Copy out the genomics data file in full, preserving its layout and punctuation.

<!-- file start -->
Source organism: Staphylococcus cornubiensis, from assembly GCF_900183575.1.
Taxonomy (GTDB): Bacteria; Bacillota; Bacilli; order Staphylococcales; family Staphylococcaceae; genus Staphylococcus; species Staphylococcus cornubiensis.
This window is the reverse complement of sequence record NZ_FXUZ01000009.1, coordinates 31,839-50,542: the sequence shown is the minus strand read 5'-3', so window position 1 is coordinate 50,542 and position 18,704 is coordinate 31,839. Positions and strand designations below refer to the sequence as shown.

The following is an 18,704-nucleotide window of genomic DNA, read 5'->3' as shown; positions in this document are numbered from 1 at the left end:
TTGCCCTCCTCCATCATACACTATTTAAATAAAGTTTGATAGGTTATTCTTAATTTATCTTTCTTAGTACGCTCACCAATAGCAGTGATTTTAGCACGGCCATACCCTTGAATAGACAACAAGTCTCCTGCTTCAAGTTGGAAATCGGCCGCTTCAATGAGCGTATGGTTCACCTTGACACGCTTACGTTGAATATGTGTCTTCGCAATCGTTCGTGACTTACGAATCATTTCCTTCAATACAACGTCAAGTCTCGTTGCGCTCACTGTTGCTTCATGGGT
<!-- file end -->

Source organism: Staphylococcus cornubiensis, from assembly GCF_900183575.1.
Taxonomy (GTDB): Bacteria; Bacillota; Bacilli; order Staphylococcales; family Staphylococcaceae; genus Staphylococcus; species Staphylococcus cornubiensis.
This window is the reverse complement of sequence record NZ_FXUZ01000009.1, coordinates 31,839-50,542: the sequence shown is the minus strand read 5'-3', so window position 1 is coordinate 50,542 and position 18,704 is coordinate 31,839. Positions and strand designations below refer to the sequence as shown.

The following is an 18,704-nucleotide window of genomic DNA, read 5'->3' as shown; positions in this document are numbered from 1 at the left end:
TTGCCCTCCTCCATCATACACTATTTAAATAAAGTTTGATAGGTTATTCTTAATTTATCTTTCTTAGTACGCTCACCAATAGCAGTGATTTTAGCACGGCCATACCCTTGAATAGACAACAAGTCTCCTGCTTCAAGTTGGAAATCGGCCGCTTCAATGAGCGTATGGTTCACCTTGACACGCTTACGTTGAATATGTGTCTTCGCAATCGTTCGTGACTTACGAATCATTTCCTTCAATACAACGTCAAGTCTCGTTGCGCTCACTGTTGCTTCATGGGT